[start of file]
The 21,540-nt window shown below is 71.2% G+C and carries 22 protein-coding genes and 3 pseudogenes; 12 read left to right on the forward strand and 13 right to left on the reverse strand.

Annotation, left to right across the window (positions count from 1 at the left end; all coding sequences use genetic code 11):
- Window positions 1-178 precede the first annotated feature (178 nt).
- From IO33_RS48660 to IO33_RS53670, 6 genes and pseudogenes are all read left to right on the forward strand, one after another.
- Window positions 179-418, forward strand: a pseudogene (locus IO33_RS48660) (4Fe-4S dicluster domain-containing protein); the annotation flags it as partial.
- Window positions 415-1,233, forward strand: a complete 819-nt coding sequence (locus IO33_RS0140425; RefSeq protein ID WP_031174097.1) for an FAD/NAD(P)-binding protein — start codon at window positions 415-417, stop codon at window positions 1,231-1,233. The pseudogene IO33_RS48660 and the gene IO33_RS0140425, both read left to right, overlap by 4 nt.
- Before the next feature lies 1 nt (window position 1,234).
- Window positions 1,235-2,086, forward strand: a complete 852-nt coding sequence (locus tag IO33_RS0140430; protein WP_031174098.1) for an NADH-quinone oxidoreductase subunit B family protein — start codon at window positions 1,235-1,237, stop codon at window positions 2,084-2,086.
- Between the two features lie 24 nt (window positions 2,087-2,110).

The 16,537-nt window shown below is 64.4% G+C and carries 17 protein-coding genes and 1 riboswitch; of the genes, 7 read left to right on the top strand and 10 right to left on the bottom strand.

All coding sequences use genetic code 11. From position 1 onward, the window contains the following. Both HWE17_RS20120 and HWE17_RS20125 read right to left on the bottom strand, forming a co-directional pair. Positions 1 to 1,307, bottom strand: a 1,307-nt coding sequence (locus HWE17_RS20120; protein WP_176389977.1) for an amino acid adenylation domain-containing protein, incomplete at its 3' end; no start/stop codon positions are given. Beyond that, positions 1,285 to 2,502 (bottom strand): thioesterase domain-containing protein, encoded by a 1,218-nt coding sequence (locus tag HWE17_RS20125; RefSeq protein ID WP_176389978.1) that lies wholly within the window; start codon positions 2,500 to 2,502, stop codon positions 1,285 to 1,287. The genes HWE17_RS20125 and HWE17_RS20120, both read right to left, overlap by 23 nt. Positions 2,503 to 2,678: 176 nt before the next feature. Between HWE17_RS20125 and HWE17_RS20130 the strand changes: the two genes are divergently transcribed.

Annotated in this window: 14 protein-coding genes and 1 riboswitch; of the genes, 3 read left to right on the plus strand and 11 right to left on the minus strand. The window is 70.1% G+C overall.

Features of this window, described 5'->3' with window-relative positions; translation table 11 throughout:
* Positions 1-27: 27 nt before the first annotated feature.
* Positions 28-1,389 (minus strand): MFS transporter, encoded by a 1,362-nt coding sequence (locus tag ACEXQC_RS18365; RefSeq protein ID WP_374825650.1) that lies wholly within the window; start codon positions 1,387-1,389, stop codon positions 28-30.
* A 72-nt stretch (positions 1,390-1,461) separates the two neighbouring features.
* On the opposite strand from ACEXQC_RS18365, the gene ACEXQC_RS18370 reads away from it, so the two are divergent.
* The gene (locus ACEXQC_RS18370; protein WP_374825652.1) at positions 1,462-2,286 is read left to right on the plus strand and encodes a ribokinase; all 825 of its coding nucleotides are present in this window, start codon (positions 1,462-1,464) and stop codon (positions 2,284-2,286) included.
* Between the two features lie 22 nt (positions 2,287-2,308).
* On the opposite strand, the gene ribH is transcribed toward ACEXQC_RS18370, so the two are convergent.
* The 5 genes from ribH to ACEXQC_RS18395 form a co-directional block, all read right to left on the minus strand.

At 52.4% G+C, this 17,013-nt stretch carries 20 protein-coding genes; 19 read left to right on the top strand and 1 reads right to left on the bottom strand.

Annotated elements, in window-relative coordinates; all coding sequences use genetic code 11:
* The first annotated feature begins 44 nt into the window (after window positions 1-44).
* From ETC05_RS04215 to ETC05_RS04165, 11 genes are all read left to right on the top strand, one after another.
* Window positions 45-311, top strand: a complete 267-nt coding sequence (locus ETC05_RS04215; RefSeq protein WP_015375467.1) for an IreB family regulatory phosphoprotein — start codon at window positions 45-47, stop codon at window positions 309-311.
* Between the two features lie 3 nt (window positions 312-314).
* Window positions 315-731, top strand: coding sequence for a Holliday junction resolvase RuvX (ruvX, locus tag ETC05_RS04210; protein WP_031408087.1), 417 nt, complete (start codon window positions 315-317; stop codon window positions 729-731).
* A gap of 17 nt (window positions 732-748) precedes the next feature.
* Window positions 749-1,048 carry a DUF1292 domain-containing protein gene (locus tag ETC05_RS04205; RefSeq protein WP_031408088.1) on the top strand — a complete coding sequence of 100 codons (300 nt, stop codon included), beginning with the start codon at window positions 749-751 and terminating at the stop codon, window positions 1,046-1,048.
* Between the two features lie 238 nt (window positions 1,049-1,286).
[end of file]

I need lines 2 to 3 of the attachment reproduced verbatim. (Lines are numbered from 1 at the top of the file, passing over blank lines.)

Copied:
Annotation, left to right across the window (positions count from 1 at the left end; all coding sequences use genetic code 11):
- Window positions 1-178 precede the first annotated feature (178 nt).